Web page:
And then we kind of got away from just using the Docsoft transcript editor. We said, let’s just use whatever you’re comfortable with as far as transcribing. If you want to use Notepad, you want to use Movie Captioner, you want to use Docsoft– it doesn’t matter. You use whatever you’re comfortable with, because the final product is the same no matter what.

And then again, using YouTube, we were able to standardize it down to a specific file type. So file types for video didn’t really matter. We can upload most anything. But we focused on SRT file types as far as the captioning. And on the left-hand side, you’ll see the outsourcing, where anything over 60 minutes we automatically sent out to kind of help minimize the amount of time they were spending on certain types of videos, or long videos.

And so that was what we did to clean up everything and get through that first year of captioning. And so I’ll talk about the numbers briefly in a second. But I want to talk a little bit about our evolution in these recent two years.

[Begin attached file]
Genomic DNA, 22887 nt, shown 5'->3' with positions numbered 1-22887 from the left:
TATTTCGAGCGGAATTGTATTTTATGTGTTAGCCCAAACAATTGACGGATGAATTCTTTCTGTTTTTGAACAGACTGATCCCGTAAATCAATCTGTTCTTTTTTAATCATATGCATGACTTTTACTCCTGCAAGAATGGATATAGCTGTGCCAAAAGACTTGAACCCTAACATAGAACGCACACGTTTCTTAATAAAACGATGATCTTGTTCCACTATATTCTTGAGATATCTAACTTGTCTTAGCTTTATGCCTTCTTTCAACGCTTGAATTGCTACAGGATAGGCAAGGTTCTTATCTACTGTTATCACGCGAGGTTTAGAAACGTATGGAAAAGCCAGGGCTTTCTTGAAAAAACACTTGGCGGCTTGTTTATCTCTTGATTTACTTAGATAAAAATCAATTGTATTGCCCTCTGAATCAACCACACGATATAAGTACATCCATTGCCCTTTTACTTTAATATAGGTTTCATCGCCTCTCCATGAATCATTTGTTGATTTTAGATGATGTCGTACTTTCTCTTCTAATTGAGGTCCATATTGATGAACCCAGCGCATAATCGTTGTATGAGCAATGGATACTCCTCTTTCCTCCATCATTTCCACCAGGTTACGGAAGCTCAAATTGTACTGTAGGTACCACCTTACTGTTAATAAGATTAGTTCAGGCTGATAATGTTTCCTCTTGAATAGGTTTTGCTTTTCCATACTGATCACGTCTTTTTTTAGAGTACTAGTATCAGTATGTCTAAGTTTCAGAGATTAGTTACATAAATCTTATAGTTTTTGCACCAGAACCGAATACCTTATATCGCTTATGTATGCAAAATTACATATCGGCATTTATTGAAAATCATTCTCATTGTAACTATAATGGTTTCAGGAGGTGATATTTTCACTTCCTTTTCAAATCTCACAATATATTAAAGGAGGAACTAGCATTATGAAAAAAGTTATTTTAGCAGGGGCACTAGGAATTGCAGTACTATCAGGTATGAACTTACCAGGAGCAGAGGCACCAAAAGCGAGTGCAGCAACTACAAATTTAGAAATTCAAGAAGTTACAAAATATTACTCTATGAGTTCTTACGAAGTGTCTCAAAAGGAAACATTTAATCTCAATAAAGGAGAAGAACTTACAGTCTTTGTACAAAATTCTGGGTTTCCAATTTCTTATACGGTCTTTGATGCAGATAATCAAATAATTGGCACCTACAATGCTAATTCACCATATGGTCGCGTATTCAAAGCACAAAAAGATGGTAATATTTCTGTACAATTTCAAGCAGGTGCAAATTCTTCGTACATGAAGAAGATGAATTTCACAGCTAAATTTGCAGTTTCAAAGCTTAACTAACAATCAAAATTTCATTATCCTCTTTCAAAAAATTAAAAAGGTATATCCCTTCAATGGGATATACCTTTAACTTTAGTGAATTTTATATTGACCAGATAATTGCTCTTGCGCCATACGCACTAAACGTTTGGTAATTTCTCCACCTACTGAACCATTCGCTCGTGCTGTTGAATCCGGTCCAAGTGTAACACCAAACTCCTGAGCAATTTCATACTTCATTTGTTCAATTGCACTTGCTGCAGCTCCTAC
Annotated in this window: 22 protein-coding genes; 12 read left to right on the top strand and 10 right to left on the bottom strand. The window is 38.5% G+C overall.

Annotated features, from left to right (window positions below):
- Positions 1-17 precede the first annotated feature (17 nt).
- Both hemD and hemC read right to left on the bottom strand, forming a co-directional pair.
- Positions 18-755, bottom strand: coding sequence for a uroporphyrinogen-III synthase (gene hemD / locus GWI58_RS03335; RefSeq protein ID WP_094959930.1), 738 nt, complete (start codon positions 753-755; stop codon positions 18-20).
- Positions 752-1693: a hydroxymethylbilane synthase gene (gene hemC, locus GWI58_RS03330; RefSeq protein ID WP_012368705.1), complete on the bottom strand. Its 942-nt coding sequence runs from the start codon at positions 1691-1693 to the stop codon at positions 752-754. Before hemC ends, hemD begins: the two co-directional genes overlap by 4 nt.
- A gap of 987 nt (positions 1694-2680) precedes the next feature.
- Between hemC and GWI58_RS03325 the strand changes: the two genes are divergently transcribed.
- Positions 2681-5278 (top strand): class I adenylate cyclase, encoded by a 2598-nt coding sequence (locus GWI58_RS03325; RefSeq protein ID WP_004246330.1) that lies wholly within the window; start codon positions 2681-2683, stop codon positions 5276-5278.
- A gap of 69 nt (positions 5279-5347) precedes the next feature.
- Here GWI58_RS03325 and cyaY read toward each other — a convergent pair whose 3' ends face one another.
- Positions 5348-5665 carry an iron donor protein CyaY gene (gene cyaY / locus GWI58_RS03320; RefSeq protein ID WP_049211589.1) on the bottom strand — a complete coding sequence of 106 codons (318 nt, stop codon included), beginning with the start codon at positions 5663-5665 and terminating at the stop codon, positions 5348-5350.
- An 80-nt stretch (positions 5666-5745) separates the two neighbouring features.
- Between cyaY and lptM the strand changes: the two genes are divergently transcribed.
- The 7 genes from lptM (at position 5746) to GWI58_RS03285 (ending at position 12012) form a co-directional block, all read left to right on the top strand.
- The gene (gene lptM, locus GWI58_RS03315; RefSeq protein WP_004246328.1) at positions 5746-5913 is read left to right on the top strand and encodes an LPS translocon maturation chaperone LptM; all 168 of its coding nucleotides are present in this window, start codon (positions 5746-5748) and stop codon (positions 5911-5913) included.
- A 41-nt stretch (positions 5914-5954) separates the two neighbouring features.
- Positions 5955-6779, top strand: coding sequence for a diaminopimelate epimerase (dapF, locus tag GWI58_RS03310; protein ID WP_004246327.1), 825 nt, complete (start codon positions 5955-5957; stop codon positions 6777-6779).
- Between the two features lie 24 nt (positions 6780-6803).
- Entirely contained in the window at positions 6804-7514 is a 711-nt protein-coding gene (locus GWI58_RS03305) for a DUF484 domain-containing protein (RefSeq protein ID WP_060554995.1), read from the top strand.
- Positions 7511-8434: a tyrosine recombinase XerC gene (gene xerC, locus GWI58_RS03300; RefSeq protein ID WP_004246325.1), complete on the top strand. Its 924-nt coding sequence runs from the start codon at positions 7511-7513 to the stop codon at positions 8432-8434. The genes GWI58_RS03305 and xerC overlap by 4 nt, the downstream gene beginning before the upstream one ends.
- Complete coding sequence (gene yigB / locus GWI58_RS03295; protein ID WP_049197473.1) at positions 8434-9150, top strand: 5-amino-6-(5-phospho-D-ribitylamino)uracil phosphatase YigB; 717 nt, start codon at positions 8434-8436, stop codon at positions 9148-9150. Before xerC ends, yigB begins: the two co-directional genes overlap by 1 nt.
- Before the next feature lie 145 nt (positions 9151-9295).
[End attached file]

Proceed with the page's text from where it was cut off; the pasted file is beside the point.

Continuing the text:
And so what we found in the second year of the process is that YouTube was familiar. So a lot of people, a lot of faculty members, are really familiar with YouTube. So they were very comfortable using that platform, whether it was personally or for school or whatever. Some even had their own accounts. So it was something that they were comfortable using.

We ended up having 2 and 1/2 times the number of requests in the second year than we did in that first year. The accessibility was starting to be incorporated in the DE course review process. Whenever they developed Distance Education courses, accessibility was starting to be looked at as one of those things before a course would go live.